Egypt after the War

The war was a major moment in Egyptian history. An Egyptian prime minister had not been assassinated since Boutros Ghali in 1910, starting a wave of post-war assassinations including ex-finance minister Amin Osman, prime minister Norashy Pasha, and Hasan al-Banna, leader of the Muslim Brotherhood.[24] Egypt's contributions to the war effort re-opened points of contentions like the status of the Sudan, British troop presence in the country, and the Suez Canal. Meanwhile, American interests and involvement in Egypt were growing, signifying the end of the British "old order".[25] The war, more specifically the 1942 Abdeen Palace incident, demonstrated to Egyptians that neither the king or the Wafd could challenge British influence. After the war, riots in 1945 and students protests in 1946 rocked the nation.[26] Egyptian nationalism continued to grower more potent; the 1936 treaty would be annulled in 1951.[27][28] The extreme divide between rich and poor led to increasing resentment towards the government. The Egyptian ancien régime would collapse during the 1952 revolution, just seven years after the war.

Domestic opinion in Egypt


See also: Relations between Nazi Germany and the Arab world § Egypt

Newspapers in Egypt regularly commented on the world affairs at the time, and consistently criticized both fascist Italy and Nazi Germany. The Second Italo-Ethiopian War alarmed Egyptians, as Italy's naked aggression was denounced as imperialism. The Egyptian newspaper al-Ahram denounced Italy's invasion of Ethiopia, criticizing not just the brutal Italian conquest, but the world for allowing a League of Nations member to be invaded.[29] The newspapers al-Muqattam called it "white imperialism", while al-Ahram "called on the civilized world to join together to oppose Fascist imperialism".[30] An al-Ahram editorial in April 1937 entitled "Italy and the Arabs: A New Orientation in Fascist Policy", stated that Mussolini's attempt at outreach to the Arab world was nothing but hypocrisy.[30] The paper also denounced Germany's aggressive expansion before the war. The Egyptian journalist Muhammad Zaki Abd al-Qadir criticized appeasement, saying "If the world comes under the influence of Hitler, Mussolini, Franco, and their ilk, it will suffer a ghastly regression into the Dark Ages when the military knighthood was the law and war was the symbol of glory".[31] al-Qadir argued that the West should abandon appeasement and should instead confront Germany.[31]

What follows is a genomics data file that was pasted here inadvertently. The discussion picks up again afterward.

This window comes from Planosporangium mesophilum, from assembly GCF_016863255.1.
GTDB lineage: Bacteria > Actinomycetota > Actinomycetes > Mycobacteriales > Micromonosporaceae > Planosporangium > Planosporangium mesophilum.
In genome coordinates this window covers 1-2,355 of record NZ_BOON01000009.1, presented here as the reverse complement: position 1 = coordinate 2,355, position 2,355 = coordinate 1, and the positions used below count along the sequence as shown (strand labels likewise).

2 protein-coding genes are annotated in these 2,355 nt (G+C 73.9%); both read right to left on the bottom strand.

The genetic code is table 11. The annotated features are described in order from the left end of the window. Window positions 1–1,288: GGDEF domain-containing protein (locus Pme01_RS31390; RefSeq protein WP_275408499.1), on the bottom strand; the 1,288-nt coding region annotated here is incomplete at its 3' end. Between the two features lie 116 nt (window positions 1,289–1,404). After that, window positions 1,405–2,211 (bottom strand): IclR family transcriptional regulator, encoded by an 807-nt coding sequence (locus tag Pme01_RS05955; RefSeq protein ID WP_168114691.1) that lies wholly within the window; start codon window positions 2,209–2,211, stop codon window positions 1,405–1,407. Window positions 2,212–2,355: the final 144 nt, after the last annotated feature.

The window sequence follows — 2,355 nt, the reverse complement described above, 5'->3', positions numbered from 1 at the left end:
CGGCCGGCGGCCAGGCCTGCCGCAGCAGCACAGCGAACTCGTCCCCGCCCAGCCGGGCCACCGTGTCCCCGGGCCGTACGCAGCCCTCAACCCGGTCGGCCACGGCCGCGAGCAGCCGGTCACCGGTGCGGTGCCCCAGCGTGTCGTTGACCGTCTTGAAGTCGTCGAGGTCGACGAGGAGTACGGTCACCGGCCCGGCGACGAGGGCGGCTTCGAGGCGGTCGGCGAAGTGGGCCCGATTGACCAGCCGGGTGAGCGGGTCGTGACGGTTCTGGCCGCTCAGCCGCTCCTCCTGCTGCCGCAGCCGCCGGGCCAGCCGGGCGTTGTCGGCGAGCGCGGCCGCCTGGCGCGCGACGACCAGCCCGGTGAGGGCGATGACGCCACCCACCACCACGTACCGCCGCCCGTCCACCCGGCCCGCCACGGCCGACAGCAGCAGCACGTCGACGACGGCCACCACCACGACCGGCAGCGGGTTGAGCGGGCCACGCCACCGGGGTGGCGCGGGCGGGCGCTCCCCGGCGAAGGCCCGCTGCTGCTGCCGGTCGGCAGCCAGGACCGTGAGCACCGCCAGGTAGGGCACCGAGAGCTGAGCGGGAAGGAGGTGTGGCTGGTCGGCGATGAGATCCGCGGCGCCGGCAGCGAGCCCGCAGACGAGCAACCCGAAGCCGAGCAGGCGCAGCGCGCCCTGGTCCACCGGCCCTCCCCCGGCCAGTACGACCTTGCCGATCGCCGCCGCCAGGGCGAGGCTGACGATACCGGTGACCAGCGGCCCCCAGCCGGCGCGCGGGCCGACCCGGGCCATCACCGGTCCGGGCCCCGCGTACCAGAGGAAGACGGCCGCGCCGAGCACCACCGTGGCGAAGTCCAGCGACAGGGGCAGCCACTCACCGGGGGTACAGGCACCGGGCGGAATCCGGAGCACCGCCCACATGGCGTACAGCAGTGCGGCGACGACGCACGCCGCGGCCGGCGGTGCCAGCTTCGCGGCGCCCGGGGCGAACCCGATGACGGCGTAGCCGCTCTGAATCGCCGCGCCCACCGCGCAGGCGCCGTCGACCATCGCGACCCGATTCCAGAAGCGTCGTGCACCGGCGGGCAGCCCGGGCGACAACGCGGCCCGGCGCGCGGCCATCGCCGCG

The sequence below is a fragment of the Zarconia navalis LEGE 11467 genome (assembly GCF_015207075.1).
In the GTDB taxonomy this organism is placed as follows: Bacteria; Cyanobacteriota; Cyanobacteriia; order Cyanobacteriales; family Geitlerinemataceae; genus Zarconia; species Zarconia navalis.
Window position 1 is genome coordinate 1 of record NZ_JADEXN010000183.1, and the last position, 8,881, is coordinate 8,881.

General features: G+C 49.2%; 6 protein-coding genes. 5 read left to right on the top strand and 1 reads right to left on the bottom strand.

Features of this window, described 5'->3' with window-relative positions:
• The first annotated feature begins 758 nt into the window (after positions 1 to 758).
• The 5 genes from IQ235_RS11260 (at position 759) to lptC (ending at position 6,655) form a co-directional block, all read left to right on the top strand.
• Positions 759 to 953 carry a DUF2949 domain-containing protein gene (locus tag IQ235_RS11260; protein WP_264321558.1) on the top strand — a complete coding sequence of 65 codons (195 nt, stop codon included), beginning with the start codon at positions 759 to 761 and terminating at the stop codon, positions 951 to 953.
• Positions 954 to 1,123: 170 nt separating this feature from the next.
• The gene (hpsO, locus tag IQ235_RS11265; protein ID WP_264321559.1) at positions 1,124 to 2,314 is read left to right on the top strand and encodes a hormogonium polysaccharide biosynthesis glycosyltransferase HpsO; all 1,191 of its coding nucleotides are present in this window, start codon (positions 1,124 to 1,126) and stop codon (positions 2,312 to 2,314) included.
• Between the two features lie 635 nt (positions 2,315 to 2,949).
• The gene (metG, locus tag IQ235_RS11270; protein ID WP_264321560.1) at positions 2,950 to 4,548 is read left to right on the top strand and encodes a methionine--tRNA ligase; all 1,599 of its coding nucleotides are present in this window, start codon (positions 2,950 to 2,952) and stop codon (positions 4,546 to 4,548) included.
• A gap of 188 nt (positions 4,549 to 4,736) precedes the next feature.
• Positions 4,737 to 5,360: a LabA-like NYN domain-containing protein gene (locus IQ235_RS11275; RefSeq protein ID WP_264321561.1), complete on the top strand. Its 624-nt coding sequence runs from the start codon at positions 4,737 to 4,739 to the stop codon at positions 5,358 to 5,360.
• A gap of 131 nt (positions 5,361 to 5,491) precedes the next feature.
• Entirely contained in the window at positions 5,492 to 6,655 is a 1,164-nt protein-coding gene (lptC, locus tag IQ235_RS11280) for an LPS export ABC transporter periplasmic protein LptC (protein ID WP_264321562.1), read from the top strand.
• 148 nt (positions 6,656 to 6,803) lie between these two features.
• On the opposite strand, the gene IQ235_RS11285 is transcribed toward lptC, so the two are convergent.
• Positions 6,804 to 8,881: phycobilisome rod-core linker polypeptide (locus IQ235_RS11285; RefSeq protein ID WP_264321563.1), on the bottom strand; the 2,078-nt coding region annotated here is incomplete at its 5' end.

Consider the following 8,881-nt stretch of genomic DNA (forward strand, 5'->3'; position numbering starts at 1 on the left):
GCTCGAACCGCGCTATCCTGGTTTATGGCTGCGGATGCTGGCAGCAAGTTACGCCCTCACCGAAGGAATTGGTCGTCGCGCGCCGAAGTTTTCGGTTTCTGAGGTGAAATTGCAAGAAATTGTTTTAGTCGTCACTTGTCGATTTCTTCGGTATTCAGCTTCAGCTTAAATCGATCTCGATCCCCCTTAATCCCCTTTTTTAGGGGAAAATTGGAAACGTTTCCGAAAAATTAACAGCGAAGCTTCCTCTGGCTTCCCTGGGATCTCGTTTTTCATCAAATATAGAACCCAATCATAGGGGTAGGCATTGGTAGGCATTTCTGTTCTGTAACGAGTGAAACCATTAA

The weekly Ar-risala contained articles in which Hitler was denounced, one of them was an editorial which was published in 1939 and it contained the following quote: "Nazism by its very nature is contradictory to freedom of expression and freedom of opinion; it is based on the rule of force"[32] and "The competition between fascism and Hitlerism is for the enslavement of people".[33] Ahmad Hasan al-Zayyat was an influential Egyptian political writer and intellectual. While he worked as an editor for Ar-risala, he wrote scathing articles on Hitler and fascism.[34] While he attacked Nazi racism and Italy's invasion of Ethiopia before, his magnum opus was a 1939 editorial "The Crime of Nazism against Humanity."[35] Zayyat viewed Nazism as a demonic power in contradiction to the Abrahamic religions and rejected the racist anti-Semitic ideology of Hitler.[36] The newspaper Al Muqattam contained articles which criticized Nazi racial ideology and its anti-semitism.[37]

Nazi Germany's expansion in Austria and Czechoslovakia further worried the press. Al-Muqattam also criticized the racial laws in Nazi Germany, going on to say:

"New Axis?!" Azrael: "What do you think about a covenant between the three of us that we will call the 'Rome- Berlin- Azrael' Axis?" Ruz al- Yusuf, Apr. 2, 1939, p. 7.